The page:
Coughing is a natural reflex to protect your lungs. When an irritant enters your throat or lungs, the nerves in your airways send a message to your brain, making you cough to expel the irritant.
Coughs are a common symptom of illness, like the common cold and the flu, and most of the time the cough subsides within a few weeks as your body heals. But when a cough doesn’t go away on its own, it could be a sign of a more serious lung condition.
Dr. David Kamelhar, Dr. Eric Teller, and our team at Kamelhar-Teller Pulmonology specialize in diagnosing and treating persistent coughs. If you’ve had a cough for eight weeks or longer, it’s time to learn more about how coughs become chronic and what to do about it.
Acute cough vs. chronic cough
Nerves in your airways trigger your coughing reflex when they sense an irritant. The irritant might be any number of things, like mucus, smoke, environmental allergens, or something else entirely.
Most coughs are acute, which means they last anywhere from a few days to about eight weeks. Coughing usually has a clear cause, such as:
- Inhaled irritants
- Viral upper respiratory infection
- Bacterial infection
- Sinus infection
If the cough is acute, it will go away within eight weeks. If you have a cough for longer than eight weeks, it is considered a chronic cough.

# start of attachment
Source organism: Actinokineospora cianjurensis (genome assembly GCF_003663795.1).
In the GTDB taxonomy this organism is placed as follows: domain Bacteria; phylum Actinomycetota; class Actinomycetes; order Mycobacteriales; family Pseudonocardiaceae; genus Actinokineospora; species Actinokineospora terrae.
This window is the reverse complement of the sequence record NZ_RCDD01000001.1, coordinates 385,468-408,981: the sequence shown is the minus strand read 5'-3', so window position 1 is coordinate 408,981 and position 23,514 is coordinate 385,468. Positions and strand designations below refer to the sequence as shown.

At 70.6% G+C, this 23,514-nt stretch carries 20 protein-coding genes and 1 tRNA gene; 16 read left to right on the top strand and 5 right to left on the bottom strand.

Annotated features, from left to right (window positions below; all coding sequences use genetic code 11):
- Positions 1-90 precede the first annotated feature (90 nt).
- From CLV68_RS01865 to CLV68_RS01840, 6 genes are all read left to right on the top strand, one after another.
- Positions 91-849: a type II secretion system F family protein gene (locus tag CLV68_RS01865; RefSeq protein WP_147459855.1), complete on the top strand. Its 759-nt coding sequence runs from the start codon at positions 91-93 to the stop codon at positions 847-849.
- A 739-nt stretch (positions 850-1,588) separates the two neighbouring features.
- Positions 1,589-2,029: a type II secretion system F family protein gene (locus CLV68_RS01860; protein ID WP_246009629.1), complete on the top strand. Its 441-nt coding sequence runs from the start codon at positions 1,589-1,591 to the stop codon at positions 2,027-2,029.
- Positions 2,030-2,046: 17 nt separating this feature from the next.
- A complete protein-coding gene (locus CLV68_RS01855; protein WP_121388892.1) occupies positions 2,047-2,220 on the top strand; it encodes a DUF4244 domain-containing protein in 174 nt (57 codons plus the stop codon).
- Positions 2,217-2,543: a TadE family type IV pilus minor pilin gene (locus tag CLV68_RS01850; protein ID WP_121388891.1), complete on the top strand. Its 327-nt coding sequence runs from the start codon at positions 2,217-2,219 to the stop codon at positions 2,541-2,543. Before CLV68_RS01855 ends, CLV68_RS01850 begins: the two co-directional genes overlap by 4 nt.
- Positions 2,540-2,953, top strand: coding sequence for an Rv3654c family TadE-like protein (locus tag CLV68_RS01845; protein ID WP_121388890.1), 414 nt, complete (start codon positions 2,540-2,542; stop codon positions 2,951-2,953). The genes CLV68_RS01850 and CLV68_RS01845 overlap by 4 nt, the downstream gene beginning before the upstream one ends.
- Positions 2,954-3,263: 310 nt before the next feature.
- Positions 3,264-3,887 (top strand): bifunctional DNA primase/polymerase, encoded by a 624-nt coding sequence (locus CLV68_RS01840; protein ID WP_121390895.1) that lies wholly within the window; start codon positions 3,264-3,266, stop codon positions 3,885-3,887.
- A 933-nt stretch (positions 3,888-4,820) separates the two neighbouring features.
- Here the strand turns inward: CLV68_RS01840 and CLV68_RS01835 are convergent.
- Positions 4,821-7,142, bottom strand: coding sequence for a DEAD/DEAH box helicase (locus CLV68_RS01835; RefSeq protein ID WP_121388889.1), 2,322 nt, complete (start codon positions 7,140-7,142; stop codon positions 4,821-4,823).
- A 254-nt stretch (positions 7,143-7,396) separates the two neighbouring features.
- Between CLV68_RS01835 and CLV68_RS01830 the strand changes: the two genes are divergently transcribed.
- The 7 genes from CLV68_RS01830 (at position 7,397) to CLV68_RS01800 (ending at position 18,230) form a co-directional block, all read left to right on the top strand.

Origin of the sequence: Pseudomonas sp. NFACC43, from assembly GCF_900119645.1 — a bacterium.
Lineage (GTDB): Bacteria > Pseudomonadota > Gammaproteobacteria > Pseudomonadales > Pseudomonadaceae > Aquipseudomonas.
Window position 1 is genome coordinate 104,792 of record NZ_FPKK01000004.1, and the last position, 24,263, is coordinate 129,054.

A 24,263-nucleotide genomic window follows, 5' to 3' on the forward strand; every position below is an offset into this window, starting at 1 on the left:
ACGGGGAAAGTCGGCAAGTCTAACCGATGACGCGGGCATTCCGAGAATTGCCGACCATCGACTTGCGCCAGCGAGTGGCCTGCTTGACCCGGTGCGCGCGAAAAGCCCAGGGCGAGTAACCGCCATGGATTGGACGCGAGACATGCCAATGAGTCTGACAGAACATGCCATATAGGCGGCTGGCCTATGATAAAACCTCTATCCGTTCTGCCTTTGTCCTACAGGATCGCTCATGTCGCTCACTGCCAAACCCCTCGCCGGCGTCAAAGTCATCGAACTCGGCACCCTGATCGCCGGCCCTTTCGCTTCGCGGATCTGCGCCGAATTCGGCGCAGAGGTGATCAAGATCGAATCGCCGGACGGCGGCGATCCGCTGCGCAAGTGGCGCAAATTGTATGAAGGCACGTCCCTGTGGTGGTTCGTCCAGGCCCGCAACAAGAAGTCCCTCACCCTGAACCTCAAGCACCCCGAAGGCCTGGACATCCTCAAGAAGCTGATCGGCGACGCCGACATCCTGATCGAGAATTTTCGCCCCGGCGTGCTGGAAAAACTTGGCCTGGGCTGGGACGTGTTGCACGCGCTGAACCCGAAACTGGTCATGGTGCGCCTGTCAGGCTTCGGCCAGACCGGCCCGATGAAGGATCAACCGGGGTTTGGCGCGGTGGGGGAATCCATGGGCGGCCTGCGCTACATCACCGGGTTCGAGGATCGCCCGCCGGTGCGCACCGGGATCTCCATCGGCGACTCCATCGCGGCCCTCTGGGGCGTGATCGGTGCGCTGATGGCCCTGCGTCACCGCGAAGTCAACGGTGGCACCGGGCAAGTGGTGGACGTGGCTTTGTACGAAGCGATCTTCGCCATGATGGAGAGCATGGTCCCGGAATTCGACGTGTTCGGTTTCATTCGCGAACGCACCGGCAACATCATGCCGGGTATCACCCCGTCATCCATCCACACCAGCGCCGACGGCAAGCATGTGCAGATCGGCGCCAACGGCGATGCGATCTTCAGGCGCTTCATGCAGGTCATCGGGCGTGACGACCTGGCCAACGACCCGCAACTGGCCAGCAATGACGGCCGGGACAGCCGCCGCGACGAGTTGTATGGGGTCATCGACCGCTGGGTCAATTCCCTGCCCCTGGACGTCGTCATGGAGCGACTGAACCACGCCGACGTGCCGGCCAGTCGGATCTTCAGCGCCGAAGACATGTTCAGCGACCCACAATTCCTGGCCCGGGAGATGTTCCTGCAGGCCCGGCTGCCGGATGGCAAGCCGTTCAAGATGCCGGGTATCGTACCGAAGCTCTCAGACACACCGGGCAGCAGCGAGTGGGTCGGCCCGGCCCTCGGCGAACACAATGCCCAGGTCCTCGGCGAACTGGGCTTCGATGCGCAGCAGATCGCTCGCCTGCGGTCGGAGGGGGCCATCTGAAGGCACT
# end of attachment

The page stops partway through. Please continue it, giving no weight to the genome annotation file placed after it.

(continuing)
Why coughs become chronic
Chronic coughs start as acute coughs, and they have many of the same symptoms. The difference is that chronic coughs last much longer, and they can lead to more serious complications.
When a cough doesn’t go away, it may mean that your airways are still irritated and inflamed. Lung inflammation can cause breathing difficulties and shortness of breath. Unfortunately, the longer you wait to seek treatment, the worse the cough may get.
Chronic coughs can keep you from falling asleep at night or wake you up throughout the night. Interrupted sleep can leave you fatigued to the point that it affects your quality of life.
You might develop a persistent cough if you have a chronic health condition that affects your upper respiratory system. In fact, up to 90% of chronic coughs are caused by either asthma, acid reflux, or postnasal drip. Sometimes, chronic coughs are the result of lifestyle habits, like smoking.
Chronic coughing is also a sign of serious lung diseases, including chronic obstructive pulmonary disease (COPD). COPD develops with chronic lung inflammation, and the leading risk factor is smoking cigarettes.
What to do if you have a chronic cough
When you notice that a cough hasn’t gone away within about two months, schedule an appointment with our lung specialists at Kamelhar-Teller Pulmonology. Dr. Kamelhar and Dr. Teller can analyze your cough to identify the cause and find an appropriate treatment plan.
We perform a comprehensive physical exam and review your medical history to understand your cough and pinpoint possible causes. Sometimes, we use medical imaging or pulmonary function testing to confirm your diagnosis.
After we diagnose what’s causing your chronic cough, we can treat it. Although many lung conditions can’t be cured, treatment can effectively manage your symptoms and help eliminate your chronic cough.
Have a cough that’s not going away? Don’t ignore it. Get the treatment you need at Kamelhar-Teller Pulmonology in Manhattan, Midtown East in New York City. Call us at 212-685-6611 or request your first appointment online now.